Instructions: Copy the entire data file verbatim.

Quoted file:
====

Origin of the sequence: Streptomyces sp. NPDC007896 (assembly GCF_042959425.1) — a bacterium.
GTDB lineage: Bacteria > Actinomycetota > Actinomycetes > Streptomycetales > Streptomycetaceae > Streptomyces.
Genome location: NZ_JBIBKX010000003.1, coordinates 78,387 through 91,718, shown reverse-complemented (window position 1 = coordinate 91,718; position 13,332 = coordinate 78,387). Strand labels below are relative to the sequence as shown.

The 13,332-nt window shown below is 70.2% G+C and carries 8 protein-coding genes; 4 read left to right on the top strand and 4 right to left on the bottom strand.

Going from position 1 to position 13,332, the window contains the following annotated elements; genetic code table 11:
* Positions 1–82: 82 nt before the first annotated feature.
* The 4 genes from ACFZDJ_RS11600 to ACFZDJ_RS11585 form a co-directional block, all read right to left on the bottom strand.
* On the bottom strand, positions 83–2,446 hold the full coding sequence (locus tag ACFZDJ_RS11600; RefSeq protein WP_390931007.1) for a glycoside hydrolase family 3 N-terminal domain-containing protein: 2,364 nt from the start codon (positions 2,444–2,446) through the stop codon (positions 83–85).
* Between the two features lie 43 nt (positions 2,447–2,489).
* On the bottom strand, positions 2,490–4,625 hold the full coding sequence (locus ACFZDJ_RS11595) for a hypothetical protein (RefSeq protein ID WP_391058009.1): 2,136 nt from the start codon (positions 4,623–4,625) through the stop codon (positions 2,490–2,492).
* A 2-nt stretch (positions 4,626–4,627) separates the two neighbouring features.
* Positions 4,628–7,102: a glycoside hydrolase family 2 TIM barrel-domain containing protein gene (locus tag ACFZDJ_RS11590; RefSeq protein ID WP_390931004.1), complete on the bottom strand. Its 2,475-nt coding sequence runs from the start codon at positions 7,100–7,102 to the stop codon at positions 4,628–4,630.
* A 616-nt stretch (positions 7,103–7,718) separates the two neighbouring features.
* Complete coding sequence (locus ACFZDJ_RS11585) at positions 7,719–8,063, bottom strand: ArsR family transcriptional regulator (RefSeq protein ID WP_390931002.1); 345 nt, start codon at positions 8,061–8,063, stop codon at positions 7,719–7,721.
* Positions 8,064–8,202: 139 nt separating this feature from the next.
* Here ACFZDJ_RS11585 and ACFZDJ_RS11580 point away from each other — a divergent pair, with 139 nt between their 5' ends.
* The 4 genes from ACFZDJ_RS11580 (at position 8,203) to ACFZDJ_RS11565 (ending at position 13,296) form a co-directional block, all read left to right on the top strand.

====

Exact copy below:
Origin of the sequence: Streptomyces sp. NPDC007896 (assembly GCF_042959425.1) — a bacterium.
GTDB lineage: Bacteria > Actinomycetota > Actinomycetes > Streptomycetales > Streptomycetaceae > Streptomyces.
Genome location: NZ_JBIBKX010000003.1, coordinates 78,387 through 91,718, shown reverse-complemented (window position 1 = coordinate 91,718; position 13,332 = coordinate 78,387). Strand labels below are relative to the sequence as shown.

The 13,332-nt window shown below is 70.2% G+C and carries 8 protein-coding genes; 4 read left to right on the top strand and 4 right to left on the bottom strand.

Going from position 1 to position 13,332, the window contains the following annotated elements; genetic code table 11:
* Positions 1–82: 82 nt before the first annotated feature.
* The 4 genes from ACFZDJ_RS11600 to ACFZDJ_RS11585 form a co-directional block, all read right to left on the bottom strand.
* On the bottom strand, positions 83–2,446 hold the full coding sequence (locus tag ACFZDJ_RS11600; RefSeq protein WP_390931007.1) for a glycoside hydrolase family 3 N-terminal domain-containing protein: 2,364 nt from the start codon (positions 2,444–2,446) through the stop codon (positions 83–85).
* Between the two features lie 43 nt (positions 2,447–2,489).
* On the bottom strand, positions 2,490–4,625 hold the full coding sequence (locus ACFZDJ_RS11595) for a hypothetical protein (RefSeq protein ID WP_391058009.1): 2,136 nt from the start codon (positions 4,623–4,625) through the stop codon (positions 2,490–2,492).
* A 2-nt stretch (positions 4,626–4,627) separates the two neighbouring features.
* Positions 4,628–7,102: a glycoside hydrolase family 2 TIM barrel-domain containing protein gene (locus tag ACFZDJ_RS11590; RefSeq protein ID WP_390931004.1), complete on the bottom strand. Its 2,475-nt coding sequence runs from the start codon at positions 7,100–7,102 to the stop codon at positions 4,628–4,630.
* A 616-nt stretch (positions 7,103–7,718) separates the two neighbouring features.
* Complete coding sequence (locus ACFZDJ_RS11585) at positions 7,719–8,063, bottom strand: ArsR family transcriptional regulator (RefSeq protein ID WP_390931002.1); 345 nt, start codon at positions 8,061–8,063, stop codon at positions 7,719–7,721.
* Positions 8,064–8,202: 139 nt separating this feature from the next.
* Here ACFZDJ_RS11585 and ACFZDJ_RS11580 point away from each other — a divergent pair, with 139 nt between their 5' ends.
* The 4 genes from ACFZDJ_RS11580 (at position 8,203) to ACFZDJ_RS11565 (ending at position 13,296) form a co-directional block, all read left to right on the top strand.